Date of Award


Degree Type


Degree Name

Doctor of Philosophy (PhD)


Agricultural and Biological Engineering

First Advisor

William E. Field

Committee Chair

William E. Field

Committee Member 1

Klein E. Ileleji

Committee Member 2

Eric A. Nauman

Committee Member 3

Charles V. Schwab

Committee Member 4

Richard L. Stroshine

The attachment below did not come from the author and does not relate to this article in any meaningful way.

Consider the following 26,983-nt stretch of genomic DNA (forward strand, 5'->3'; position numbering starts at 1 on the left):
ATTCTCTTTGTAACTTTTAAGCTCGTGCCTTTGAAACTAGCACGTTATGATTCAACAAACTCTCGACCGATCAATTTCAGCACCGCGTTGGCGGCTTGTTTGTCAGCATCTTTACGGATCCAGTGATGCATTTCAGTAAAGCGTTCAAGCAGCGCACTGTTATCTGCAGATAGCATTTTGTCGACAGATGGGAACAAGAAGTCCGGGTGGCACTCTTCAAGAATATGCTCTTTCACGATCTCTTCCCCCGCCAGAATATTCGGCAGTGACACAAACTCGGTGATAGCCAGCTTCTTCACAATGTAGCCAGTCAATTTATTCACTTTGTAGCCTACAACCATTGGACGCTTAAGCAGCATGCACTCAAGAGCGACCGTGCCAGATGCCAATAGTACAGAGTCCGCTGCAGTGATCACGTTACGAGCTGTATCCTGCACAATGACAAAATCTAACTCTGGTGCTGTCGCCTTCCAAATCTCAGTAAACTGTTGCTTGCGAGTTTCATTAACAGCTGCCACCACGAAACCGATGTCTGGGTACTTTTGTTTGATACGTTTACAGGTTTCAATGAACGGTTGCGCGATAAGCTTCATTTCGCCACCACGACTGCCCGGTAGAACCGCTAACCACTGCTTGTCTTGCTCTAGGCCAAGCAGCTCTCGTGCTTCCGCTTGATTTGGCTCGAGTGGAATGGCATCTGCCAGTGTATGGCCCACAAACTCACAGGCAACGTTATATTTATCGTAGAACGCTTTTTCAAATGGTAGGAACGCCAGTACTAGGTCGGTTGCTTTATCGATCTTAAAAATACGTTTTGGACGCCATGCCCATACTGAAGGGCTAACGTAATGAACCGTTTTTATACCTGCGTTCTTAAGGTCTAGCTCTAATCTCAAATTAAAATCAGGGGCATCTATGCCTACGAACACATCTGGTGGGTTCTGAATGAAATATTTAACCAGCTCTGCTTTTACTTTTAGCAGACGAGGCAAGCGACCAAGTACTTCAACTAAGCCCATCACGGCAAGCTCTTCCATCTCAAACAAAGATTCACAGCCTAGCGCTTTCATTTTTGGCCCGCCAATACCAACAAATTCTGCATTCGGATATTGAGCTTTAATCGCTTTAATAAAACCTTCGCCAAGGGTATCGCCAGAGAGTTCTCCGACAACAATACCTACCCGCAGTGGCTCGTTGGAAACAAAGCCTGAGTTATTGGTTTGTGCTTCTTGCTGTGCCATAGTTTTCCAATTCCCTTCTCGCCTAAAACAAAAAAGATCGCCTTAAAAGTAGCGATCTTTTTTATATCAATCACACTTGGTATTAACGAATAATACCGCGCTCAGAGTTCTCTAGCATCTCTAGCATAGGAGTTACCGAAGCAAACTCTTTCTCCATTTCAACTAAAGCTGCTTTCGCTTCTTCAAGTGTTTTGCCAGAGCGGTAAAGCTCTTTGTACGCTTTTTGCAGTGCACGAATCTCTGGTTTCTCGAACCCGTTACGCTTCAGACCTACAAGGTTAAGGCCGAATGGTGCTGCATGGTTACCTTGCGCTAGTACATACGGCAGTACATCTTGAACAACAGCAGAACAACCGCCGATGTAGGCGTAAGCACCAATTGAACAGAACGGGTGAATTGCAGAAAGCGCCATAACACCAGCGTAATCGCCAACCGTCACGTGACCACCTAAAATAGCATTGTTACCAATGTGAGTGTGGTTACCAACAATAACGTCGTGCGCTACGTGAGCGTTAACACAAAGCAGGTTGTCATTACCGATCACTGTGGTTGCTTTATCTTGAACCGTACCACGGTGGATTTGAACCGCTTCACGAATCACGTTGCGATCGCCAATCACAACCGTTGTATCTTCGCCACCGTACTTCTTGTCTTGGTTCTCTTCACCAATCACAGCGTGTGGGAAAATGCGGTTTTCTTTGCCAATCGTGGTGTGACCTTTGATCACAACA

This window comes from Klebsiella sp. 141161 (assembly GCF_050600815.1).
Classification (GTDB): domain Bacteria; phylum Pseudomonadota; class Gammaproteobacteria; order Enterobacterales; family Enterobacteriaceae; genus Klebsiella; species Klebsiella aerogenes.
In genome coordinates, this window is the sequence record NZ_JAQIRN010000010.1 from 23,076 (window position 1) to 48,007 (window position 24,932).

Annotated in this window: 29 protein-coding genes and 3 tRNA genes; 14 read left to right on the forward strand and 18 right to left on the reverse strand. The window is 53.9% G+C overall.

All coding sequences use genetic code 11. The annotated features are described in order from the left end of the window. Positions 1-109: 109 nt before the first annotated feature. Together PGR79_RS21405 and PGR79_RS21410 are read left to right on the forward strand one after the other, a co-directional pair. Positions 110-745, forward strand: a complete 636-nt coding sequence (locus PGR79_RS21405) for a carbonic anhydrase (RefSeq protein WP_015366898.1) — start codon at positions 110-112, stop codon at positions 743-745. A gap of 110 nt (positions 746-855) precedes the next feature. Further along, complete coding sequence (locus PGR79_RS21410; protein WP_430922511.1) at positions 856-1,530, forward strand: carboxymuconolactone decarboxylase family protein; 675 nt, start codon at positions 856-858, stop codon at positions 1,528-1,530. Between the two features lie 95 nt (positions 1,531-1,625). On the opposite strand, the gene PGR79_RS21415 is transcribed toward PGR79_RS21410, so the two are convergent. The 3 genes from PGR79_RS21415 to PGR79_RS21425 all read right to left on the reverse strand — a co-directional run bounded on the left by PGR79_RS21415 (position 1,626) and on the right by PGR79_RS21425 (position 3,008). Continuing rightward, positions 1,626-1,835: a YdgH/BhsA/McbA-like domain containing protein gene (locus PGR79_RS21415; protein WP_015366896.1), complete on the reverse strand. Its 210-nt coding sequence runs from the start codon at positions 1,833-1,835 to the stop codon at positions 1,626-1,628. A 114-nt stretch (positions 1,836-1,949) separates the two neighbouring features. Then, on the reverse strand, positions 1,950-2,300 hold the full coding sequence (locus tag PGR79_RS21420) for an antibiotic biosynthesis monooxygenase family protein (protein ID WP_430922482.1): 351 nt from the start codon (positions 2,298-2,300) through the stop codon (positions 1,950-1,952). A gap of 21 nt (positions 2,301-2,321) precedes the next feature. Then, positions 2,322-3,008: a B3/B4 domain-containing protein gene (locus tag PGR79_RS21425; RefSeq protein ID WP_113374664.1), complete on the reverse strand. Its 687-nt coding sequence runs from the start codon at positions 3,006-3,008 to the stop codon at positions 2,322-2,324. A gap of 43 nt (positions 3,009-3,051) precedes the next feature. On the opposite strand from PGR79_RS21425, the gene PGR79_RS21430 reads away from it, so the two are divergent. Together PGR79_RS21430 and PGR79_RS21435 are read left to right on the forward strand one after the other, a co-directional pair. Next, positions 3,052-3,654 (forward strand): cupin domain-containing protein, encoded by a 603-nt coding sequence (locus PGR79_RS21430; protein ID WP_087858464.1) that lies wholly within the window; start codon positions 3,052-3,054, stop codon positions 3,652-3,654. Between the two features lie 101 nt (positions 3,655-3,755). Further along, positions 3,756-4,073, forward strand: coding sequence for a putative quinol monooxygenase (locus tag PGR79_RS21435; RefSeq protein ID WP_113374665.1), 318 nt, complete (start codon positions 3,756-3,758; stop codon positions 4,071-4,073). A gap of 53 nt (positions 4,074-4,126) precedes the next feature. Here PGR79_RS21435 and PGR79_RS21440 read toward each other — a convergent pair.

Grain entrapments and engulfments are one of most common hazards associated with grain storage facilities. Since the 1970’s over 1,880 incidents have been documented in agricultural confined spaces of which 65% of all recorded incidents were grain entrapments and engulfments. There have been several studies conducted on the contributing factors behind these incidents; however, there have been very few attempts to understand the environmental, physiological or psychological factors the victims experience while entrapped, engulfed, or extricated. This includes understanding how secondary injuries are caused by grain or during extrication by first responders. The research effort was divided into three segments. The first segment is a literature review to identify and better understand the environmental, physiological and psychological stresses that an individual might be exposed to during grain entrapment, engulfment or extrication. The second segment expands upon previous studies that involved vertical pull tests (Schwab, Ross, Piercy, McKenzie, & B.A, 1985; Roberts, Field, Maier, & Stroshine, 2015) by testing forceful extrication attempts under a wider set of variables, including different types of grains (corn, popcorn, wheat, oats, soybeans, canola seeds and sunflower seeds), depths of entrapment, pull angles (15°, 30°, 45°, 60°, and 75°), limb placement and grain moisture content (corn only). With the exception of the pull angle test, these experiments were conducted only in a small scale setting. Pull angle tests were conducted in a full scale setting using a full sized mannequin (185 lb) in corn and soybeans. This is an important study since grain bin roofs are not generally designed for 5,000 lb anchor points. In addition, the tensile force limits of a sheep spine were tested and compared to the force needed to extricate a mannequin. The third segment focused on measuring the actual pressure that a victim might experience by pushing wooden plates against grain (simulating a rib cage pushing against the grain) and measuring the force. These experiments also focused on localized forces on the spine and limbs and estimating forces generated when a test mannequin is extricated at different angles. The literature review provided a total of eleven factors that negatively impact a victim’s ability to survive a grain entrapment. The most important factor was asphyxiation (which includes aspiration, crush asphyxiation and postural asphyxiation). In 33 cases where the cause of death was medically reported, 63% cited asphyxiation. Another factor of notable importance is psychological, where it was found that stress could cause shortness of breath and chest pain and thus could be a contributing factor in death. In the extrication segment of the research, it was found that high moisture content could increase extrication forces by 39%. In addition, while shallow angles of pull did not significantly impact extrication force, pulling a victim at angles sharper than 45o degrees increased extrication forces by 22-44%. Lastly, the author found that the maximum tensile force that a spine can handle (1.65-2.48 kN) was in the same range of forces required to extricate a victim from between waist and shoulder depth. In the third segment of research, the author found that passive pressure on the victim was about four times larger than active pressure, thus a victim will experience four times more pressure in grain (while attempting to breath) than what a load cell measures. In conclusion, the best strategy to prevent or reduce the severity of injuries associated with grain entrapments remains prevention through compliance with accepted best workplace practices and current workplace safety regulations. It was determined that 94% of all grain entrapment and engulfment incidents were preventable. Regarding methods of victim extrication from grain entrapment it was concluded that there is a real and possible risk of causing secondary injuries, including spinal injury, if force is used to pull the victim from the grain. Reducing the pressure on the victim by removing the grain from around the victim is strongly recommended unless there are other significant medical issues that might reduce the likelihood of survival if extrication is not expedited.